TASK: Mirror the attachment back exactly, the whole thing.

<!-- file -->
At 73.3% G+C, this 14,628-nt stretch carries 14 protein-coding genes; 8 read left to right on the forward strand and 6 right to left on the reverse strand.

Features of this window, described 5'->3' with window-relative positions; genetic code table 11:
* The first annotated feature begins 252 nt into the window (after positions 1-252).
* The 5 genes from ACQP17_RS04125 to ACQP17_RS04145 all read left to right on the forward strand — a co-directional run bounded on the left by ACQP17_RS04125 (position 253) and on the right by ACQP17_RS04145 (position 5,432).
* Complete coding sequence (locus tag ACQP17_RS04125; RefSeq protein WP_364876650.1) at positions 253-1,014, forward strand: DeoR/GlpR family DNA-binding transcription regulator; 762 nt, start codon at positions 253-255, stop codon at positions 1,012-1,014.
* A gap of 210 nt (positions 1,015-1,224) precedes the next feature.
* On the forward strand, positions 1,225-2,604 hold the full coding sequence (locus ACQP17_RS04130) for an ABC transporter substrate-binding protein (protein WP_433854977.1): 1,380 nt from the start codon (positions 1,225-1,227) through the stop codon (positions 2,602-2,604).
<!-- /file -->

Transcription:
At 73.3% G+C, this 14,628-nt stretch carries 14 protein-coding genes; 8 read left to right on the forward strand and 6 right to left on the reverse strand.

Features of this window, described 5'->3' with window-relative positions; genetic code table 11:
* The first annotated feature begins 252 nt into the window (after positions 1-252).
* The 5 genes from ACQP17_RS04125 to ACQP17_RS04145 all read left to right on the forward strand — a co-directional run bounded on the left by ACQP17_RS04125 (position 253) and on the right by ACQP17_RS04145 (position 5,432).
* Complete coding sequence (locus tag ACQP17_RS04125; RefSeq protein WP_364876650.1) at positions 253-1,014, forward strand: DeoR/GlpR family DNA-binding transcription regulator; 762 nt, start codon at positions 253-255, stop codon at positions 1,012-1,014.
* A gap of 210 nt (positions 1,015-1,224) precedes the next feature.
* On the forward strand, positions 1,225-2,604 hold the full coding sequence (locus ACQP17_RS04130) for an ABC transporter substrate-binding protein (protein WP_433854977.1): 1,380 nt from the start codon (positions 1,225-1,227) through the stop codon (positions 2,602-2,604).